Posted on 7 Comments

Teach Cell Phones, Don’t ban them

I have been a long time advocate of incorporating cell phones into the schools. Cell phones are one of the many tools that will be essential to our children’s success as adults. Cell phones are still in their infancy. In the not too distance future, cell phones will begin to replace credit cards as a means of purchasing products. Two way video conferencing through cell phones is already here and it will be the norm by the time today’s middle schoolers graduate high school. Cell phones interact with the Internet to enhance communication and provide faster research. I can get more detailed information through my phone and the Internet faster than I can using 411 information services. I can see pictures and video from my cell phone to the Internet which a student could use as part of an interview or research project. The possibilities are endless. Effective use of the multimedia (sound, video, text, animation), and productivity tools built into their cell phones will help make our students successful as professional adults.

I advocate teaching cell phone usage in the schools rather than branding them as contraband. I am not alone.

Craik School in Saskatchewan Canada is exploring the use of cellphones as learning tools. This video highlights the work of Carla Dolman and Gord Taylor and the grade 8 and 9 students of Craik School. [Source, Youtube]

Dean Shareski shares some of his discoveries in Exploring Cellphones as Learning Tools.

  • Engagement. …the cellphone novelty will soon pass, the engagement was with the ideas and sharing. Students … simply used them to share ideas, pictures, sounds and videos. …
  • Responsibility. Clearly posted on the wall were a set of guidelines developed by the students and their teacher on how to use this tool wisely. Discussions of etiquette, manners, privacy and safety led them to their common understandings. …
  • Innovation and Problem Solving. Students discovered their phones were also organizers, voice recorders, and multimedia creators. They discovered bluetooth was a great way to share files, they created concise summaries of their group discussions using voice memos or videos.
  • Teacher as a Learner. Carla says she still can’t "T9" like her students, but she’s learning. … She texts her students in the morning to remind them of homework and they actually respond. That in itself is one positive outcome already.

[Source, Exploring Cellphones as Learning Tools, Ideas and Thoughts, Feb 5, 2008]

Please see the Ideas and Thoughts full post. I like the note that the teacher was able to text reminders to the students. Just imagine if students learned to Sandy to remind them of deadlines. What if a teacher could prompt the students to "take out your cell phones and enter these dates" or if the teacher could deliver the deadlines via xml, sms, or direct interaction with Sandy!

The schools need to teach the technology that is coming not the technology that is bygone.

Update: New York doesn’t get it.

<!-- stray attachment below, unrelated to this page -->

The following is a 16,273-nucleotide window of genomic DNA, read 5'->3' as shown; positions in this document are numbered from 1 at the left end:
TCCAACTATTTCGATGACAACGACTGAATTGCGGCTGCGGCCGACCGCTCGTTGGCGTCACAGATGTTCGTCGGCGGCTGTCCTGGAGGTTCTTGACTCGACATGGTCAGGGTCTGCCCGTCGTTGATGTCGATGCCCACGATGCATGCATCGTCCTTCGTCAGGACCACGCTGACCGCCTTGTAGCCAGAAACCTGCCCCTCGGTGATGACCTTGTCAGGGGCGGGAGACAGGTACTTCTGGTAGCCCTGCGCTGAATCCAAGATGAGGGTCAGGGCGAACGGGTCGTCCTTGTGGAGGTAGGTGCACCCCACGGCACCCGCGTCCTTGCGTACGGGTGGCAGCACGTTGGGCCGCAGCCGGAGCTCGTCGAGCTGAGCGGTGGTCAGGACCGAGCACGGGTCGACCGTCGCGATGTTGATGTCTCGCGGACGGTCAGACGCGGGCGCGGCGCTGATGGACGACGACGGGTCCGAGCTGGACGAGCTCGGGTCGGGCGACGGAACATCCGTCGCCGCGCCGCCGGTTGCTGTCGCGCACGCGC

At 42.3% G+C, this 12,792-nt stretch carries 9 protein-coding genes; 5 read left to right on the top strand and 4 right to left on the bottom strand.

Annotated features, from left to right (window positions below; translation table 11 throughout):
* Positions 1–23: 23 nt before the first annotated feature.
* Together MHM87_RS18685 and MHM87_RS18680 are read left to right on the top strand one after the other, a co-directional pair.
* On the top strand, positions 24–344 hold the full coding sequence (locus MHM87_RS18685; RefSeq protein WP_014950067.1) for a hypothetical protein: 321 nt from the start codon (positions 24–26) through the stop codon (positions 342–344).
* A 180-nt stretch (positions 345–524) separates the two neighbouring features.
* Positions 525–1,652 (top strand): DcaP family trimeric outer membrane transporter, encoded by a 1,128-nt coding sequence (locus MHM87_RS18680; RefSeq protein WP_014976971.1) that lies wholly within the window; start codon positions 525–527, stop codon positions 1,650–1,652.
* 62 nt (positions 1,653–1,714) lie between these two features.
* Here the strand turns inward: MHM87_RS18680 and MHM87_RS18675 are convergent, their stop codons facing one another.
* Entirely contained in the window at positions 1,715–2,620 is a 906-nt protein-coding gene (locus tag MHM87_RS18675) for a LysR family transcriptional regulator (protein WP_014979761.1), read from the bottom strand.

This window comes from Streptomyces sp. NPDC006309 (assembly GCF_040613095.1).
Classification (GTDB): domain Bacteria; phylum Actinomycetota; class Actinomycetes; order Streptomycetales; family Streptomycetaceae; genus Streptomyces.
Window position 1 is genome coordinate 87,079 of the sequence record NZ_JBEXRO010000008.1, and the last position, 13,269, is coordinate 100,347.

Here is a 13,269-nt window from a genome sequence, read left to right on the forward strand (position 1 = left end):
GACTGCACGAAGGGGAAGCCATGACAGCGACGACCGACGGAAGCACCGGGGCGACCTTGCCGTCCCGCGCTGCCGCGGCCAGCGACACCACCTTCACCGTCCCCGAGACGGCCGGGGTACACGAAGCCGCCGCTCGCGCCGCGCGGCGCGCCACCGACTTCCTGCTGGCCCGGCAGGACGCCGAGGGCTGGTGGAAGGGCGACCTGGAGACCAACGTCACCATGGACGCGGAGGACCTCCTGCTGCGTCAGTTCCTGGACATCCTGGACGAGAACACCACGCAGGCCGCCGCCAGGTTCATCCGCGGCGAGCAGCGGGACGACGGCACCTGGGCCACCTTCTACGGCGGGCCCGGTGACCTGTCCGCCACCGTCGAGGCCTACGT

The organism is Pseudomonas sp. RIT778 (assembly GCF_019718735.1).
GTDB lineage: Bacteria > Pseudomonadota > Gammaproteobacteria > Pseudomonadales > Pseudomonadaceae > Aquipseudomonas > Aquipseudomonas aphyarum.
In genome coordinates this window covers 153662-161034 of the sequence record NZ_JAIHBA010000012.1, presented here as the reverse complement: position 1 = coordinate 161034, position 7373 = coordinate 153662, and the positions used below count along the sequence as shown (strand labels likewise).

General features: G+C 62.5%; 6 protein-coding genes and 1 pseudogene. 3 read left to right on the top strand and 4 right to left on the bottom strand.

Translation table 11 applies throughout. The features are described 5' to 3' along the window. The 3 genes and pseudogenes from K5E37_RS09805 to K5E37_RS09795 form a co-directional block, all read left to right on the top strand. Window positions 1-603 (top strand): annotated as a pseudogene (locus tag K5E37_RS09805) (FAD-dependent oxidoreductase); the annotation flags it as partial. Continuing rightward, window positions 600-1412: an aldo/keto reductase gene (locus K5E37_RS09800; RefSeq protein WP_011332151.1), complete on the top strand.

Update 23 Apr 2008: Another good video.

7 thoughts on “Teach Cell Phones, Don’t ban them

  1. They won’t ever be used as anything but gossip devices if we don’t regulate our own kids’ texting habits early…

  2. I think that’s part of what incorporating them into the curriculum could do under the “responsibility” bullet above. Naturally, as with all things scholastic, I am not implying the burden be placed solely upon the schools. Parents must be involved in teaching and reinforcing the habits.

  3. I wouldn’t be in favor of this because I think the jury is going to be out for quite a long time on whether cellphones are potentially harmful to young brains. is one site that makes some good points against having kids using cellphones.

    BTW, came here from your twitter tweet about this page.

  4. Aren’t you also risking a class division, as the wealthier kids will be able to afford the phones with all those features, but the poorer kids won’t?

    Also, you speak of all the things cell phone can (and likely will) be in the future – video conferencing, credit card purchasing – but they’re not available now, and I see no reason to relax restrictions on their use until they’re actually practical in an educational setting.

    I don’t mind they’re being safely tucked away in a backpack, off until after school but during school hours if they need to get in touch with mom or mom needs to get in touch with them, there’ve always been ways to do that since time began through the school office. And it reduces the opportunity for cheating if they don’t have them in the classroom.

    There’s nothing wrong with teachers using them for updates and reminders after school hours, but email works just as well. It’s just the students have somehow turned their back on email in favor of – ugh! – Facebook and MySpace as a communication medium. Defies explanation…

  5. The problem is that it is extremely difficult to make sure that students aren’t using them to text students in other rooms during the class period. I have had to deal with students more than 20 times this year about texting during class to other students, and that’s with a punishment of in-school suspension for repeated offenses (and no ban, just a rule that cell phones should be off during the school day). I teach high schoolers, who are by far more intelligent and likely to try and weasel around rules than middle schoolers.

    I have students playing video games on their graphing calculators more often than using them for classwork, and that’s with our teaching them what graphing calculators can do. The thought that this answer to this is as easy as “let’s just show them what it can do and tell them what they can’t use them for” is naive.

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